And then with the new year I went, right, what am I actually going to do with this? So my dancing is my life, is my main thing. It’s my main job. You know what it’s like – you try consistently, you’re never in the same place two weeks in a row, nothing is consistent, the lessons, the competitions, they’re all mega bucks, you’re traveling everywhere, etc. So, I was like, “Okay, how can I create something for myself, that’s going to bring me solid income every month, so that I know that’s coming. But that I really enjoy and that I’m going to be able to do no matter where I am in the world?” So, I came up with the idea, what about if I did an online platform, monthly memberships, and certain amounts of live classes, different benefits, different bonus materials, pre-recorded things, etc. And so, I set it up, I went for it, launched in February. And here we are nearly two months later. I guess we’ll see as time goes on, as we move out of COVID restrictions and everything, if it still continues to work, but it’s going well, so far. And who knows, but I’m really loving it. Teaching has always been a passion of mine. Bringing that into another element, doing another thing that I really, really enjoy, I think I’m possibly one of the luckiest people to actually be able to do something that I really, really, really love.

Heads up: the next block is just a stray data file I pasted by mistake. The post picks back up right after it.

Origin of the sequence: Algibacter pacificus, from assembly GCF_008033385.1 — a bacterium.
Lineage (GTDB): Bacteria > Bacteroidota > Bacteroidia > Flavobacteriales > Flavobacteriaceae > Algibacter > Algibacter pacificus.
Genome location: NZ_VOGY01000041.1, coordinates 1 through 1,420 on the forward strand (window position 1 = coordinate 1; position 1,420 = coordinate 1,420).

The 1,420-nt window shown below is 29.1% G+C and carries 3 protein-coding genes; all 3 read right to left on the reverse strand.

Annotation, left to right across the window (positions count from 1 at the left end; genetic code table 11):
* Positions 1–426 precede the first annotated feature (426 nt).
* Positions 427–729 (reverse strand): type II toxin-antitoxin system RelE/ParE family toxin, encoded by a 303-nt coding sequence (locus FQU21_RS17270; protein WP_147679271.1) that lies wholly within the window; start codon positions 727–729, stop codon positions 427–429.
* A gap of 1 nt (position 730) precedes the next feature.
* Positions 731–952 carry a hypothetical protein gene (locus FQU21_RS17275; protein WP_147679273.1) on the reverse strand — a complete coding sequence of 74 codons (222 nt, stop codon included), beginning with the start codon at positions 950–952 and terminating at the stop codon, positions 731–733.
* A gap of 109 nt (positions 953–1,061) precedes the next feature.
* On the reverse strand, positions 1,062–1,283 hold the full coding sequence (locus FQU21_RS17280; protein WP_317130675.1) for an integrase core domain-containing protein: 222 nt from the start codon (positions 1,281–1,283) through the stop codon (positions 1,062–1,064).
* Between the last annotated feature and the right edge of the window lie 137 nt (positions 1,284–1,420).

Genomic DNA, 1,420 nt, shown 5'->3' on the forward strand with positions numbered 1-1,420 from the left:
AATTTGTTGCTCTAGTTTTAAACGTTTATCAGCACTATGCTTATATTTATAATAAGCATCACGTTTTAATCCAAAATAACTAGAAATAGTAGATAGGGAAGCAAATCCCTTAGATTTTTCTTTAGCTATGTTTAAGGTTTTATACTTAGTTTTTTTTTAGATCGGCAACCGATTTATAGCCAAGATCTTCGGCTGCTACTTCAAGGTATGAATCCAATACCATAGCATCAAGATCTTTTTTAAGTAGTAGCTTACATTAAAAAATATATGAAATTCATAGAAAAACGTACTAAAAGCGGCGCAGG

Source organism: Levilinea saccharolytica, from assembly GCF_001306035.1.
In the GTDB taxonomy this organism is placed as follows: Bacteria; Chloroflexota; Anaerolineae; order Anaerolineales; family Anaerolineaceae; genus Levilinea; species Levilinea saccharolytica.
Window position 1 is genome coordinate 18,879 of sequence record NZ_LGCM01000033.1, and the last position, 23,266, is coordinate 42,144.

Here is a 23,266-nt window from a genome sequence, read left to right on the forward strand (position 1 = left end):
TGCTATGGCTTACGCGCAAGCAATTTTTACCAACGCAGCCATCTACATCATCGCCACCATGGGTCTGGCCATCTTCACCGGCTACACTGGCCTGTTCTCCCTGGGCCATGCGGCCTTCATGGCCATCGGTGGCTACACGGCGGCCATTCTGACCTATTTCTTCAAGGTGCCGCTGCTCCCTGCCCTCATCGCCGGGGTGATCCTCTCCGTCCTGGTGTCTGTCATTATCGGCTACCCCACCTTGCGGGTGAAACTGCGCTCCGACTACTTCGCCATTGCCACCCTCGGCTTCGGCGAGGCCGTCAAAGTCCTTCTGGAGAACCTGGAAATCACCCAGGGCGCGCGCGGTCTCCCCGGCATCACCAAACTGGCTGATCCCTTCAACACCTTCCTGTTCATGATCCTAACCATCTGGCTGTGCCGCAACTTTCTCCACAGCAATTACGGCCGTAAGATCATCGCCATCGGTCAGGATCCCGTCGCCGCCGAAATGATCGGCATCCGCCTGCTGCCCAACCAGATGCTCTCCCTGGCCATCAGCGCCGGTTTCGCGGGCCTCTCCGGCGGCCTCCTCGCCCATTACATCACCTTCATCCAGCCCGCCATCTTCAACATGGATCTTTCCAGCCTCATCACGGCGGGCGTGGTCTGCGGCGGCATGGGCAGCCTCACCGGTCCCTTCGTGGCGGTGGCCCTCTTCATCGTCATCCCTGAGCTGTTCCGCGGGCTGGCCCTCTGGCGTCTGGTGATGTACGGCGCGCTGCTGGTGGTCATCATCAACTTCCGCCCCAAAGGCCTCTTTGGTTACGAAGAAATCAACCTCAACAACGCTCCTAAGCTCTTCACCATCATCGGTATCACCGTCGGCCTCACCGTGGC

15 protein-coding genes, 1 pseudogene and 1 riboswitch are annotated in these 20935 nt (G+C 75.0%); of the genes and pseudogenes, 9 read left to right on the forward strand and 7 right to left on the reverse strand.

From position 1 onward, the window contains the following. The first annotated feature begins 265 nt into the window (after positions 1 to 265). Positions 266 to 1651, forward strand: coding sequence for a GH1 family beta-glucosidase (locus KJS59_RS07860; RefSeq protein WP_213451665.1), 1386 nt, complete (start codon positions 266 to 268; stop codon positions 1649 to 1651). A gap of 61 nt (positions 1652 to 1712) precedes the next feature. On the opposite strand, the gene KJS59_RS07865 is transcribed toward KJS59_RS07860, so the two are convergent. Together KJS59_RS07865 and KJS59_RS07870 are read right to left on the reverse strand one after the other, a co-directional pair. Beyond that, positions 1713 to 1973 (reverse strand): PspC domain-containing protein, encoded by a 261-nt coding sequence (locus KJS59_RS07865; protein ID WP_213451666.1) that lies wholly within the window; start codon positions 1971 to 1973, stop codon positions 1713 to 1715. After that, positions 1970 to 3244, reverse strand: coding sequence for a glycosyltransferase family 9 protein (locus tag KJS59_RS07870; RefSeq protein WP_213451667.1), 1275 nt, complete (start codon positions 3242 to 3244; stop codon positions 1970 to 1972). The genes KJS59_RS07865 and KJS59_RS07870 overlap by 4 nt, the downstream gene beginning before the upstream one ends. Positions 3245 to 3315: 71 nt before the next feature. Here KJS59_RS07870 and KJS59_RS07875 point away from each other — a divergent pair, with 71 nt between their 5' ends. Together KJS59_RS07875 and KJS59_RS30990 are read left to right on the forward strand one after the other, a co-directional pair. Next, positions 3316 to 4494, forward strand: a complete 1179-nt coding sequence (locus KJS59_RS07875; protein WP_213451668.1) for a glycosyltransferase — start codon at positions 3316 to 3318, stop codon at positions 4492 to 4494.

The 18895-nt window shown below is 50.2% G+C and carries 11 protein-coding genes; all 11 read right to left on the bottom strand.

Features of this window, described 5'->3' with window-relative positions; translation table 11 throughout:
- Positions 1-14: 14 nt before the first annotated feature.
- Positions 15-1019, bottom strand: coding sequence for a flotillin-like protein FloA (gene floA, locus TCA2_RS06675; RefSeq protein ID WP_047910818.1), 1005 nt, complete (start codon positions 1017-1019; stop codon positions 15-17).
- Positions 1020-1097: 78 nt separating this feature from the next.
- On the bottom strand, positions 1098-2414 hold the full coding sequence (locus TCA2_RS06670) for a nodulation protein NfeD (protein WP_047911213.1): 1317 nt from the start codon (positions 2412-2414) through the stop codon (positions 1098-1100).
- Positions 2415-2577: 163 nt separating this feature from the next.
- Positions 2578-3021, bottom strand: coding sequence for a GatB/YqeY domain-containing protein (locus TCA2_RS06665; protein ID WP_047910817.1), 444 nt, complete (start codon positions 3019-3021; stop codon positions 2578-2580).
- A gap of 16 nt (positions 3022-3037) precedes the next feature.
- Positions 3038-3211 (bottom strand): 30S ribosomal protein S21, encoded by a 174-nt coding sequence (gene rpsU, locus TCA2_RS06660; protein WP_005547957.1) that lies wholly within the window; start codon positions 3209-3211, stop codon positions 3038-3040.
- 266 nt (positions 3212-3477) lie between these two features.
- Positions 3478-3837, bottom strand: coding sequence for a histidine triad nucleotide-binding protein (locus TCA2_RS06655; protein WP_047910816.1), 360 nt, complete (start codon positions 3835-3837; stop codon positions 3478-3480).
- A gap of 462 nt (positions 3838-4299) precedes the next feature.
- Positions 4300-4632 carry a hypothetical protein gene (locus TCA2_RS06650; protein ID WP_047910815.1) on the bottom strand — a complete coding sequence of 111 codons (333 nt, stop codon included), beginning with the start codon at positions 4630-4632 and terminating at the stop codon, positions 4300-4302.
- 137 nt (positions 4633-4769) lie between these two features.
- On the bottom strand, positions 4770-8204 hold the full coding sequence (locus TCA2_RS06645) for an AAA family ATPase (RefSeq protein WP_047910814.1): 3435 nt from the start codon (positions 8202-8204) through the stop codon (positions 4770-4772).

Can everyone do yoga? Is yoga for everyone?

Literally, yes, that is my favourite phrase: Yoga is for everyone. So, I think I think it’s funny actually, a lot of people have started to do it for many different reasons. And I think if I’m honest, everybody spent the first lockdown doing DIY and maybe chilling out and actually taking a little bit of a chill. And then they suddenly went “okay, I’m bored. Now give me something else to do”. Or people have eaten the whole way through the house or drunk more alcohol and they’ve suddenly gone “Okay, where did this belly come from?”